Colombia: BanRep unanimously holds rate in March
On 26 March, the Board of Directors of Colombia’s Central Bank (BanRep) kept the benchmark interest rate unchanged at its record low of 1.75%, marking the fifth consecutive hold. The decision was in line with market expectations, but, unlike the two previous meetings in December 2020 and January, the decision was unanimous.
The Bank’s decision was underpinned by improved growth prospects for 2021 and came on expectations that inflation will average closer to the midpoint of the 2.0–4.0% target range this year and next. Although inflation came in at 1.6% for the third successive month in February, the Bank sees it rising ahead, and averaging 2.7% and 3.1% by end-2021 and end-2022, respectively. Meanwhile, improved domestic activity in Q4 2020 and in the first months of 2021, coupled with rosier prospects for the global economy, prompted the Bank to revise upward its 2021 GDP forecast from 4.5% to 5.2%. On top of this, the Bank’s decision was, to a large extent, influenced by its “confidence that Colombia’s Congress will approve a fiscal adjustment program sufficient to provide a return to economic growth and put the public finances back on a sustainable path”. More precisely, the government presented on 15 April a tax reform that will seek to raise approximately COP 23.4 trillion (about USD 6.4 billion and 2.0% of GDP) that will be used to address the socio-economic impact of the pandemic, thus further supporting the recovery in activity.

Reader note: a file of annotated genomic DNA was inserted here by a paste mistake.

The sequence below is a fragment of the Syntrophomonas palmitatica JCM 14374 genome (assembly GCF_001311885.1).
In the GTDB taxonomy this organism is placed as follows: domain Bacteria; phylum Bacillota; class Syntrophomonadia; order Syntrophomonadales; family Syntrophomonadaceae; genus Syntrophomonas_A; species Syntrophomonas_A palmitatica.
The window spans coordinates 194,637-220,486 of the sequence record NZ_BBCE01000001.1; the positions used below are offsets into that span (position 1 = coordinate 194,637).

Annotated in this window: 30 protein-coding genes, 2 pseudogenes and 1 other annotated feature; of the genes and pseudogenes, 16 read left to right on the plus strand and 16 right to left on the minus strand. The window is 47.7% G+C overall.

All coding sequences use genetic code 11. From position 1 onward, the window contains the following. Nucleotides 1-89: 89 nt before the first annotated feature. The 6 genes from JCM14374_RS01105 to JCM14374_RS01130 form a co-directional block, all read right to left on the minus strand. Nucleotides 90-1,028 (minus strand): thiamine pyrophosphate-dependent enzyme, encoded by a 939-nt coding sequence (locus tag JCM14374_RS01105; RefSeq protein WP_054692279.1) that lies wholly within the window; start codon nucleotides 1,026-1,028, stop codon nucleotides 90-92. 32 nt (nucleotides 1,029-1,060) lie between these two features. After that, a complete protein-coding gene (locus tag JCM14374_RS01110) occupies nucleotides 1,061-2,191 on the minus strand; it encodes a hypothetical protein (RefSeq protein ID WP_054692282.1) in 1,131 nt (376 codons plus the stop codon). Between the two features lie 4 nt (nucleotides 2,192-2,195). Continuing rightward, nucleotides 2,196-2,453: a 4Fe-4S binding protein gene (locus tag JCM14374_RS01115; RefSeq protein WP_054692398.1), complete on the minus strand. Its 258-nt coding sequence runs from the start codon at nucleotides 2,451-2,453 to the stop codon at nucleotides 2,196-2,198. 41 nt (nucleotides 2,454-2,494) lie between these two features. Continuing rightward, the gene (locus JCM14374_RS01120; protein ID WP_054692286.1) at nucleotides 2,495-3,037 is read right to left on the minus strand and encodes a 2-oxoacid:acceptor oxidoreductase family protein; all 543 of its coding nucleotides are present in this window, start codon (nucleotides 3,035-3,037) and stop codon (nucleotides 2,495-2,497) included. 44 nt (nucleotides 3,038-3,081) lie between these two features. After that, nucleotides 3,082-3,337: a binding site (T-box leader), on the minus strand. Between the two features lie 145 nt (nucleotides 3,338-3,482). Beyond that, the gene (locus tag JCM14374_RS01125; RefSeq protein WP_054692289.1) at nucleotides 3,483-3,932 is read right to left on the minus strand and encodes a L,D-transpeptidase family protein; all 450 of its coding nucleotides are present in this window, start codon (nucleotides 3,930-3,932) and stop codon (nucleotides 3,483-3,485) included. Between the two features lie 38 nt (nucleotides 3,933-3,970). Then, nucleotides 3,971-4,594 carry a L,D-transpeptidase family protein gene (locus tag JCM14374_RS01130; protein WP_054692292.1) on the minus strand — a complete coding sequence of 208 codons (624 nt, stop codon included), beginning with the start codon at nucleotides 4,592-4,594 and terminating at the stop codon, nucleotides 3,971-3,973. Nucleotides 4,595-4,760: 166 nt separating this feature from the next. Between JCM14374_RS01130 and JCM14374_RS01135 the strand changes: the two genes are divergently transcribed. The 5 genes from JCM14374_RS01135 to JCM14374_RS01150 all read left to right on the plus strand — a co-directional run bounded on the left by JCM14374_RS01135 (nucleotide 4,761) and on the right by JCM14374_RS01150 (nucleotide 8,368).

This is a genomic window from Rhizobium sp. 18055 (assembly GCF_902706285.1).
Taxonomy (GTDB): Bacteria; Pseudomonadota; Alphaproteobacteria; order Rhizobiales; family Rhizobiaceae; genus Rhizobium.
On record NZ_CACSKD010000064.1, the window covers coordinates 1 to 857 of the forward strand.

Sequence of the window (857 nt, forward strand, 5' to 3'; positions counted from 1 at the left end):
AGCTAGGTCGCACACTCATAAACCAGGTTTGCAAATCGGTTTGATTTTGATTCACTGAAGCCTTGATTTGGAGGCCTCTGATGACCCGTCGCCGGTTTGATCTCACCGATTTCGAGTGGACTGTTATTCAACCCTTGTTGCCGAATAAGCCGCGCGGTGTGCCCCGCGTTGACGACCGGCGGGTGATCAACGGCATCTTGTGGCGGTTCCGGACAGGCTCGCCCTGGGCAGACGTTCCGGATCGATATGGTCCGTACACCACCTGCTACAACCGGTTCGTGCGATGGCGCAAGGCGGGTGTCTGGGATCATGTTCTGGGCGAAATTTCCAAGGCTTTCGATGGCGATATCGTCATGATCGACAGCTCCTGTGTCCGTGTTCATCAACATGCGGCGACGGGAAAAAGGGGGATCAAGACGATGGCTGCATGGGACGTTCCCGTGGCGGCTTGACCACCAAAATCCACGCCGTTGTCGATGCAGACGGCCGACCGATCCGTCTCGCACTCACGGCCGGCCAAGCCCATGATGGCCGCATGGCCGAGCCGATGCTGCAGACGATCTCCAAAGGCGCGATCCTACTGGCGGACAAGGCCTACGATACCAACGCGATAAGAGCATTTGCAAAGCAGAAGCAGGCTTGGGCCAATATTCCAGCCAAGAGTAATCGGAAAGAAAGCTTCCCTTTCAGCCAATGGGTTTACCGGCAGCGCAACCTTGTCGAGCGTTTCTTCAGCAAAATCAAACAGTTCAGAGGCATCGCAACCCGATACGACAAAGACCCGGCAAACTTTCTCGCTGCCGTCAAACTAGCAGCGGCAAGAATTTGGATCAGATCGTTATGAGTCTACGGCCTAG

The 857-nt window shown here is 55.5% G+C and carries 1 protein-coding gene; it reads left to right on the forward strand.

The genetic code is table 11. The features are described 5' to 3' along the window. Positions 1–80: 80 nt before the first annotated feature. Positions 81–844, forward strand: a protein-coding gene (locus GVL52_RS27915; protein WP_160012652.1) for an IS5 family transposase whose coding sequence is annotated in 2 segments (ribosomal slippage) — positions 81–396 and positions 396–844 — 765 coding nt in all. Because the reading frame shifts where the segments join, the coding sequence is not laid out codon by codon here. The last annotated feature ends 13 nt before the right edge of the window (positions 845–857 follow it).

Looking ahead, the Bank’s communiqué did not include strong forward guidance. Once again, the Bank reiterated that external financial conditions remain favorable, but also highlighted that “a recent increase in medium- and long-term interest rates on international financial markets suggest that conditions have tightened on the margin”.
Daniel Velandia and Camilo Duran, analysts at Credicorp Capital, said:
“The final outcome of the tax reform to be submitted to Congress in the upcoming days is set to play an important role in the monetary policy reaction function ahead. [Central Bank president] Mr Villar said that the BanRep strongly supports the proposals to be included in the tax bill as a fiscal consolidation process is key for the future of the economy and investment. All in, we maintain our long-held view of an unchanged policy rate at 1.75% during the remainder of the year amid a controlled inflation and still very wide gaps in the economy.”
However, Sergio Olarte and Jackeline Piraján, economists at Scotiabank see hikes down the line:
“We affirm our expectation of the start of rate hikes at the September meeting as, by that time, economic growth would have consolidated, and inflation would have shown higher upside pressures that would make the real rate more expansionary than needed—triggering an adjustment of the current monetary policy stance to a more neutral ground.”
The next monetary policy meeting is scheduled for 30 April.